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The Legal Stuff
BT Currents - Hot Topics in Employment Law

21 Sep The Battle Is Joined: Two New Entrants in the Fight Over New Overtime Rules

  Two new sets of allied combatants have joined the fray looking to overturn the Department of Labor’s (DOL) new overtime regulations and halt the imminent effective date. The DOL’s new rules more than double the salary threshold (to $47,476) for workers to even be considered for the so-called “white collar” exemptions to the Fair Labor Standards Act’s (FLSA) overtime premium requirements and are currently scheduled to take effect Dec. 1.   On Sept. 20, two complaints were filed in the Eastern District of Texas:…

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21 Sep Loose Lips Sink Ships

  Late last week, a political firestorm brewed over the hacking of various email accounts belonging to politicians and national security officials. It was reported that the hack revealed that Colin Powell, the almost universally well-liked and well-regarded retired general, former chairman of the Joint Chiefs and Secretary of State, had some less than kind things to say about the current crop of presidential candidates. Powell’s emails, for example, reportedly used provocative words like “national disgrace” in one instance and “greedy” and “unbridled ambition” in…

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19 Sep Does New Illinois Law Signify A Third Frontier of Noncompete State-by-State Variations?

  Recently, Jennifer Cerven wrote on Currents about a new Illinois law that prohibits noncompete agreements for low wage workers, i.e. those making less than $13/hour. There has been heightened dialogue about such restrictions since the publicity surrounding the Jimmy John’s noncompete requirement for some of its sandwich makers. I have suggested here before that most courts I know would be discinlined to enforce a noncompete with such an employee anyway, though as one parent of a summer camp counselor appropriately pointed out to me after that post,…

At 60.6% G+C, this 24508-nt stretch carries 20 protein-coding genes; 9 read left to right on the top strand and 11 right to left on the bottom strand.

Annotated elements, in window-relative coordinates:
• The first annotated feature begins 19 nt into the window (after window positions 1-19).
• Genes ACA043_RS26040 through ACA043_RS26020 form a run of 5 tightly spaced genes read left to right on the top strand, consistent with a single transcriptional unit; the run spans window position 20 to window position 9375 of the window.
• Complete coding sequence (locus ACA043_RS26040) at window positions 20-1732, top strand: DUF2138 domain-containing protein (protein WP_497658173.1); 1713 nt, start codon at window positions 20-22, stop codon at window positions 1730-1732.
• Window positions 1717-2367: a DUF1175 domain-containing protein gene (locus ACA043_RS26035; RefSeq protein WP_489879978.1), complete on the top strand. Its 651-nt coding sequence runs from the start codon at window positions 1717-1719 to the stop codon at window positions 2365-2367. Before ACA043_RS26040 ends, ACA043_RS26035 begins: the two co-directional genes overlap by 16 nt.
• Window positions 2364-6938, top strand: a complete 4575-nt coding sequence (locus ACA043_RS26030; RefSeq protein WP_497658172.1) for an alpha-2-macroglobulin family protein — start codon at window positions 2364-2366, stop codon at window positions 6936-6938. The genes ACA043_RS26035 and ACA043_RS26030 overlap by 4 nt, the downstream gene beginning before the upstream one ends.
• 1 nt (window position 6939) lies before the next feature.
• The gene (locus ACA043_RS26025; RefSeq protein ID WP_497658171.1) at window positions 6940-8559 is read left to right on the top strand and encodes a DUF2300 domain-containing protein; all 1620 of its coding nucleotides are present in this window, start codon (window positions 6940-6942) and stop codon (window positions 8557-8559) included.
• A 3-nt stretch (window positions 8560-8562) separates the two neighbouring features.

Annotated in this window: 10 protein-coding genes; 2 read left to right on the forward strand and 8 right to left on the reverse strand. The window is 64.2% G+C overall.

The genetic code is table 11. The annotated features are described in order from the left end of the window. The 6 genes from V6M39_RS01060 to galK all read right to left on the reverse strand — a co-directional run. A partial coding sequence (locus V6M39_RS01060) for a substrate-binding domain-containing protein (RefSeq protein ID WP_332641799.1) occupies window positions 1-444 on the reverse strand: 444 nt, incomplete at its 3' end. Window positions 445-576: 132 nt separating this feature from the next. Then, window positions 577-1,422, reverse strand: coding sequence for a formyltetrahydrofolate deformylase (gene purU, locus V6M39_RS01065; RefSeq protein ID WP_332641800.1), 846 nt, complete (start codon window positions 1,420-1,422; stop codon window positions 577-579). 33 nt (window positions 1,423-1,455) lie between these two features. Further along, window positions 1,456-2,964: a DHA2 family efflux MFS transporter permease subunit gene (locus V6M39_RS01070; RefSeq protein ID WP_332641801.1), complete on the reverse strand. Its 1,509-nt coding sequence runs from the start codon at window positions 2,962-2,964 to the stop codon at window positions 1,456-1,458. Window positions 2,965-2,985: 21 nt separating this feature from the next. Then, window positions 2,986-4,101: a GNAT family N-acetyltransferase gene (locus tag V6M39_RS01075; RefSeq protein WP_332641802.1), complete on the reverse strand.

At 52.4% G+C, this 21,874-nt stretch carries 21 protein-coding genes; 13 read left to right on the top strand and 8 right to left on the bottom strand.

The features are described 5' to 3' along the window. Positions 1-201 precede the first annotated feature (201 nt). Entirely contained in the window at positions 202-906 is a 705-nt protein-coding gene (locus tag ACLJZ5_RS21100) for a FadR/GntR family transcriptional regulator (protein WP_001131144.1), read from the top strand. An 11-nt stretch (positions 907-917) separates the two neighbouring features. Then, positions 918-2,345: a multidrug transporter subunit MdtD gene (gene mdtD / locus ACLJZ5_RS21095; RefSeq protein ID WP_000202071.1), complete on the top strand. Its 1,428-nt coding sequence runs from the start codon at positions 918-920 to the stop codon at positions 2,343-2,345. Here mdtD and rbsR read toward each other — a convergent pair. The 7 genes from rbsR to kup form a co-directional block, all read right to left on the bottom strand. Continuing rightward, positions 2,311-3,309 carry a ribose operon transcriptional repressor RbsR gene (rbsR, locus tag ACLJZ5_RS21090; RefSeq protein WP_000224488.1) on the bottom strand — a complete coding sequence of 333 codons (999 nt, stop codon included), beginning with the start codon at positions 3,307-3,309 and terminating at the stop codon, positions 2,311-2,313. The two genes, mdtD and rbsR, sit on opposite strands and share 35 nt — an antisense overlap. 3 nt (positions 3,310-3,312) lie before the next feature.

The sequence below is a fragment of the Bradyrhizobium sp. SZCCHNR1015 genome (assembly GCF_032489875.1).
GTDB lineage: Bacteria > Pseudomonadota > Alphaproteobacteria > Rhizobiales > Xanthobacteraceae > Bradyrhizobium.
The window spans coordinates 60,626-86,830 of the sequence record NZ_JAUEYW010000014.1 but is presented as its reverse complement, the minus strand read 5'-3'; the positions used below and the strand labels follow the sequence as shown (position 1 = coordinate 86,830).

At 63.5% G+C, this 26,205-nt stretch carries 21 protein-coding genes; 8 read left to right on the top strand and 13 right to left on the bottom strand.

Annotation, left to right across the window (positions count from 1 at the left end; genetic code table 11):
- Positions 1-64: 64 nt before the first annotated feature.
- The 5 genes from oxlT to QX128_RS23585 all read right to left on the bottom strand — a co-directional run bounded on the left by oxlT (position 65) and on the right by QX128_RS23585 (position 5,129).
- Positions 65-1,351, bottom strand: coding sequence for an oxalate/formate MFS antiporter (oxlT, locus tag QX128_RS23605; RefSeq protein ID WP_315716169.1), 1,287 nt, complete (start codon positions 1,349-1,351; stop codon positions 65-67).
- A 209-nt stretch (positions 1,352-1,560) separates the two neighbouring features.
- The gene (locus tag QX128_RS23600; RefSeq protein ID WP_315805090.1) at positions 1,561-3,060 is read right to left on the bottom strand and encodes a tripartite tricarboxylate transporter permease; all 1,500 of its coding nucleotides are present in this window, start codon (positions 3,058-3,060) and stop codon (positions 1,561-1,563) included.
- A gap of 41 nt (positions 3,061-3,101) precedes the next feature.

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16 Sep Oklahoma and U.S. DOL Agree to Tag-Team Worker Misclassification Initiatives

  As the effort to stamp-out worker misclassification under the Fair Labor Standards Act continues to run strong, Oklahoma is the latest state to join the U.S. Department of Labor’s Misclassification Initiative. Specifically, the Oklahoma Employment Security Commission entered into a three-year Common Interest Agreement with the U.S. DOL’s Wage and Hour Division, under which the agencies agree to share data, exchange information, and coordinate investigations and other enforcement actions within Oklahoma. As part of this collaboration each agency will be responsible for designating a…

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12 Sep Employee Misclassification as Independent Contractor We Knew about the DOL and IRS Issues - Now the NLRB Says it May be an Unfair Labor Practice

  As we have noted in prior blog posts, the Department of Labor (DOL) has increasingly taken the position that employers more often than not are misclassifying statutory “employees” as independent contractors. Misclassifications such as this can result in back-pay, liquidated damages and attorney’s fees for individuals as well as potential civil penalties. This is in addition to the IRS penalties that may be imposed for failing to pay back payroll taxes for individuals who are actually employees and not independent contractors. As noted on…

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